Kansas Senate approves redistricting plan splitting Wyandotte County along I-70

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Three days after the plan was first unveiled, the Kansas Senate approved a congressional redistricting map Friday.

The chamber moved at an unusually swift pace this week, introducing three options Tuesday, holding hearings and moving a map out of committee Thursday and taking a final vote Friday.

Every 10 years state lawmakers must redraw state and congressional lines to adjust to decennial census numbers.

Under the lines approved by the Republican-dominated chamber Friday, Kansas’ 3rd Congressional District — which encompasses the Kansas City metro and is represented by Democratic Rep. Sharice Davids — stretches south through Miami, Franklin and Anderson counties. The map splits Wyandotte County along Interstate 70, shifting the North half to the 2nd District, represented by Republican Jake LaTurner, and moving Lawrence, a left-leaning college town, to the vast First District, which takes in western and central Kansas.

The map was approved on a 26-9 vote, just shy of the supermajority needed to override a gubernatorial veto. Two Republican members were absent, however, making it likely that the votes for an override will be available if needed.

In a tense four-hour debate, Democrats accused Kansas Republicans of an intentionally rushed and opaque process in an effort to hamper David’s chances for reelection. Sen. Jeff Pittman, a Leavenworth Democrat, said the map had been “shot-gunned” through the Legislature by a largely Wichita-based group of Republican leaders.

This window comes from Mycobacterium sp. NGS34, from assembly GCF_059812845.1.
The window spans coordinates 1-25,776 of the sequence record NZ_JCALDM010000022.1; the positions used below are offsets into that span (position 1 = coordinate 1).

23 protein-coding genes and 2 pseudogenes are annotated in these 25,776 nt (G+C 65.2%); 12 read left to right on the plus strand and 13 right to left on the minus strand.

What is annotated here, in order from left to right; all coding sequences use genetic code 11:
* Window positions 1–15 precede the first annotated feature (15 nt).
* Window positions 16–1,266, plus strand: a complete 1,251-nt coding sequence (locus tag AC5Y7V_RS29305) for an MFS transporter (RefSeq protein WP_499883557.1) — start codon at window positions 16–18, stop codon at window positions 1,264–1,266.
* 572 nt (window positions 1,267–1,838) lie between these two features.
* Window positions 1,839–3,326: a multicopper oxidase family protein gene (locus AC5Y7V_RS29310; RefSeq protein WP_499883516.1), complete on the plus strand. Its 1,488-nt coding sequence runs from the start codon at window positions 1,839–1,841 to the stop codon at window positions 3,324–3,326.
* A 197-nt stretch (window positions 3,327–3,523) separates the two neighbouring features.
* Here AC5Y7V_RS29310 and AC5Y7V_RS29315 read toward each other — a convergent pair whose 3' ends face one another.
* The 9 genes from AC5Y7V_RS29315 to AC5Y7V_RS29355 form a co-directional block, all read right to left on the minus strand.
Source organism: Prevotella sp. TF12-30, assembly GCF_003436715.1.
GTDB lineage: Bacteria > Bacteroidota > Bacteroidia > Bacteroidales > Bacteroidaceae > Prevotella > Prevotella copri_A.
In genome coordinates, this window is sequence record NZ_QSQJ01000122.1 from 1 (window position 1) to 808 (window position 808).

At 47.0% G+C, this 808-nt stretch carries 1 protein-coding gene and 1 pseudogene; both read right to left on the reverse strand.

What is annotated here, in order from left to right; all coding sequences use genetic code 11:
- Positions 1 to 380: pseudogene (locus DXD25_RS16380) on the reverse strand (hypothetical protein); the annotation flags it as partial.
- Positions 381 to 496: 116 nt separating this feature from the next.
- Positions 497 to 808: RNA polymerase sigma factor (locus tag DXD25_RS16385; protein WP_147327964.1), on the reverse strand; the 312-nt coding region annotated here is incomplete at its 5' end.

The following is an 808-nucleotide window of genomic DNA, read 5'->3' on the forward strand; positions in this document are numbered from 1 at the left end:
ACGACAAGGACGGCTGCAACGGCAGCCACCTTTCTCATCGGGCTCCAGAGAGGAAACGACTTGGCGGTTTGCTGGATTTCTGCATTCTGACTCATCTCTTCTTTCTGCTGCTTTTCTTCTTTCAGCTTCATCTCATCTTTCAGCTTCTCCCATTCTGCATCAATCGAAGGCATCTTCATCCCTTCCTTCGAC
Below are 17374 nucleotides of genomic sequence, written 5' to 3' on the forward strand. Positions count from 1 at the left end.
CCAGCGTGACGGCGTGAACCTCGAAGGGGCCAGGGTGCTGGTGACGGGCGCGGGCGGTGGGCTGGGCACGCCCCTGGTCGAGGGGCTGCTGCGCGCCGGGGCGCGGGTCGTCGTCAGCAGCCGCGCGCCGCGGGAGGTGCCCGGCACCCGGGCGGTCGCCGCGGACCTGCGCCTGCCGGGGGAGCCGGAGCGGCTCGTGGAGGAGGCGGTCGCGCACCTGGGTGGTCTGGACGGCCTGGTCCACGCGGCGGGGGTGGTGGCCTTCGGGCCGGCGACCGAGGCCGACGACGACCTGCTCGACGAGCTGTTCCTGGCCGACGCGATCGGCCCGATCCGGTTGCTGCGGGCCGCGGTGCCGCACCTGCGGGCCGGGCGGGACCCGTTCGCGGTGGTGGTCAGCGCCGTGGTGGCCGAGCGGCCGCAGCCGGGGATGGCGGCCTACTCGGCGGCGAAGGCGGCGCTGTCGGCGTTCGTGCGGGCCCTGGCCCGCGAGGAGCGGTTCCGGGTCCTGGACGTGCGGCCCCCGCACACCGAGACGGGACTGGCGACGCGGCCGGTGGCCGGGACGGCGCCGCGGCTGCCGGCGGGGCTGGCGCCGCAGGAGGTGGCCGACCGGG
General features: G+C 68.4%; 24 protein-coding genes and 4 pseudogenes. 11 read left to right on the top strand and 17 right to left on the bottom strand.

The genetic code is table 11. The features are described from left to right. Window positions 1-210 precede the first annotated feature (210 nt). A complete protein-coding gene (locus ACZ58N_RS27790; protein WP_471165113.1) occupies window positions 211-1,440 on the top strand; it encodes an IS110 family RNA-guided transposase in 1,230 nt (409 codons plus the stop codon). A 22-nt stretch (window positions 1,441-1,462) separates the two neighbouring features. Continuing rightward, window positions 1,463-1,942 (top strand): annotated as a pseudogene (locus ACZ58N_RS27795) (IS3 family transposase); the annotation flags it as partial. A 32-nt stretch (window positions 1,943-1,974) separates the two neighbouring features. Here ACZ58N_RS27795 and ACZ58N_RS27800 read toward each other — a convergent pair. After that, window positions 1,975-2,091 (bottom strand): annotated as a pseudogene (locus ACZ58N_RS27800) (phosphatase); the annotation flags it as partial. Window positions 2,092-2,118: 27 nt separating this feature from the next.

“This process has never been clear, it’s never been about listening to Kansans, it’s never been about keeping our communities together,” Senate Minority Leader Dinah Sykes, a Lenexa Democrat said. “The majority party has used selective listening to justify a map that makes no sense for Kansas, unless you see congressional districts as a means to one-party control.”

Republicans who drew the map, however, said their hope was to keep the entirety of Johnson County in one district. Mathematically, a combination of Johnson and Wyandotte Counties would exceed the federally mandated district population by 44,000.

Johnson County has never been divided in congressional maps, prompting Republican lawmakers to leave it whole and combine it with counties to the South that are expected to grow in the next decade.

“The minority party is trying to create a new core for that district which historically has been Johnson County,” Senate President Ty Masterson, an Andover Republican, said. He dismissed criticisms of the process and the fairness of the map as political “red herrings.”

Sen. Molly Baumgardner, a Louisburg Republican, said Miami County residents in the 3rd District felt ignored by Davids and were pleased to see a proposal placing the entirety of Miami county in one district.

Davids is the only Democrat, woman of color or LGBTQ member of Kansas’ four-district congressional delegation. Businesswoman Amanda Adkins, who she beat by 10 points in 2020, is running against her again in 2022.

Under the new map Davids’ district would be an even split between Republicans and Democrats, according to data on Dave’s Redistricting. It creates a potentially a tough race in an election year where Republicans are favored to take control of the House of Representatives.